Exhaust Fan Size Calculator
Step 1: Select Installation Location
Step 2: Enter your room size
Enter your room width (m)
Enter your room length (m)
Enter your room height (m)
Your room size in m3
Result: Approximate Fan Capacity should be between:
|Location||Air Changes Per Hour|
|Bathroom (toilet only)||6 – 15|
|Bathroom with a shower||15-25|
|Factory / Workshop||6-10|
*Use this calculator as a general guide only
According to the Australian Government's Department of Agriculture, Water, and Environment, Australians spend 90 per cent of their days indoors. While Australia has not done extensive studies on the qualities of indoor air, recent studies by the EPA in the United States have put indoor air pollution in the top five list of risks for public health hazards.
The air you breathe matters. When you're inside your home, you have some control over the quality of that air. Proper ventilation can reduce contaminants in your air and improve its quality.
This is why exhaust fans exist.
Keep reading to learn everything you need to know when choosing and installing an exhaust fan.
Why Does Ventilation Matter?
Moving air is healthy air. To avoid contaminated air in your home, you need to keep it circulating from fresh air outside moving in to replace the unhealthy air inside. That moving air will keep you healthy.
When you do not have proper ventilation, mould sickness and general illness will follow. Plus, your house smells stale and mouldy.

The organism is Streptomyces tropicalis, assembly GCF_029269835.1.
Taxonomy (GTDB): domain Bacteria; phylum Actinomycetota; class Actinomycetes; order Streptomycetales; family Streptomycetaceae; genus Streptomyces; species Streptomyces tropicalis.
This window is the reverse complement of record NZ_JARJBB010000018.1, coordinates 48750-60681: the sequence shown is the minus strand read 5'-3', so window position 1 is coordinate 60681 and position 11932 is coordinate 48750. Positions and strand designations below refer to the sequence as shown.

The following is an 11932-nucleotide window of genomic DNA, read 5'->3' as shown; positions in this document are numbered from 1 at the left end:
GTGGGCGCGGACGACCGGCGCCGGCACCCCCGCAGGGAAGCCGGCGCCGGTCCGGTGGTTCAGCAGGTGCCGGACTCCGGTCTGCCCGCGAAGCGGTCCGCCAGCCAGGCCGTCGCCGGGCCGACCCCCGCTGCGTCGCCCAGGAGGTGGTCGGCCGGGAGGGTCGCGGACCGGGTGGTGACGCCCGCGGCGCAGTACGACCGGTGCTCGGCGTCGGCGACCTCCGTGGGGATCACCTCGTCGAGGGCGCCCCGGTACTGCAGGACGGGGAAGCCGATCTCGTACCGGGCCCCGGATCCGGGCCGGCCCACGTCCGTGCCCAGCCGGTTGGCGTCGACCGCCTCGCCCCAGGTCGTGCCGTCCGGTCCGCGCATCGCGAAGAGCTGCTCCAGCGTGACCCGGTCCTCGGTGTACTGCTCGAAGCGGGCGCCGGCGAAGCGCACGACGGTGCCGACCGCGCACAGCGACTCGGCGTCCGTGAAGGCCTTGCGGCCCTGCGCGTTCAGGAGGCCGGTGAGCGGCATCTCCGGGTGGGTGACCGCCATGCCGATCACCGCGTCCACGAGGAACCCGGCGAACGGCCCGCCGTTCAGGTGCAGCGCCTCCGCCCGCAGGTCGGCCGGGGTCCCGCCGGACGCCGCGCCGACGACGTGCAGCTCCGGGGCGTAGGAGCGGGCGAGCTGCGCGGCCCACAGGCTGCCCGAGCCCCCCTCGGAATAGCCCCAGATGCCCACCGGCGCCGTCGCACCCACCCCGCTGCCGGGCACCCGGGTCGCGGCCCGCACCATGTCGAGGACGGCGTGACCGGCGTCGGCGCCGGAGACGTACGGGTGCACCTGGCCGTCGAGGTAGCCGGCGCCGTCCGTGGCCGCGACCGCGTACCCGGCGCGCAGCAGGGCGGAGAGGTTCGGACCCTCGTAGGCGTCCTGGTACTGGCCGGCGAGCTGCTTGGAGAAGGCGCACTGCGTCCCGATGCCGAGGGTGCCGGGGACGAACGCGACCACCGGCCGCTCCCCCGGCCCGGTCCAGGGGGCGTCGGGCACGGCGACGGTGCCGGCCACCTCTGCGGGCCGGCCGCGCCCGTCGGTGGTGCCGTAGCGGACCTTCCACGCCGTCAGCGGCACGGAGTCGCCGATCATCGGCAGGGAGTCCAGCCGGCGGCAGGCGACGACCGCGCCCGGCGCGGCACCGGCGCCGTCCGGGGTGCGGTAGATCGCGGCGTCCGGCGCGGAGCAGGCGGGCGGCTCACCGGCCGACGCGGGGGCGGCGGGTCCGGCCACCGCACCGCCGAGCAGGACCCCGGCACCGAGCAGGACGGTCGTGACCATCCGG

The air you're breathing in your home can make you sick if you do not ventilate your home properly.
How sick, you might ask?
Indoor air pollution leads to a wide range of health problems, both in the short and long term.
When you have poor indoor air quality, sickness, both acute and chronic, can result. Your eyes, nose, and throat will burn with irritation. Neurological responses like headaches and dizziness can result from poor indoor air quality as well.
You may just feel unusually fatigued if you have indoor air pollution. If you find yourself with asthma-like symptoms, you may not have asthma but rather have indoor air pollution. Some people believe they constantly have a cold, but truthfully, they just have bad air quality in their homes.
The fact that indoor air pollution causes asthma and cold symptoms makes diagnosing the problem difficult.
If you're exposed to indoor air pollution for long periods, you can have even more serious effects. Individuals have reported heart problems, chronic respiratory illness, and even cancer as a result of poor air quality.
The Good News: Ventilation Helps
There is good news in the midst of these thoughts about mould and illness: ventilation helps.
Even just opening a window can make a difference in bringing fresh air in and letting unhealthy air out. Exhaust fans will speed up the ventilation process, pumping bad air out and circulating the air in your home.
Exhaust fans also make your house smell better. They reduce mould spores and protect your walls and fixtures.
You do not just have mould spores in your home. Your furniture and carpet also emit gasses. Other pollutants like pet dander and smoke from fireplaces pollute your indoor air.
A good exhaust fan keeps the air moving and protects your lungs and overall health. Bathroom and kitchen range hoods can pull the contaminated air outside. This makes your inside air even easier to breathe.
How Does Ventilation Work?
Damp buildings cause mould and other contaminated air issues. When a building is exposed to moisture, mould will grow. Constant heat and humidity on top of that exposure will feed the mould, allowing it to infest the structure.
To keep your home from having a mould problem, you need to keep your relative humidity between 30 and 50 per cent. You can attempt to keep the mould and humidity at bay by using a dehumidifier.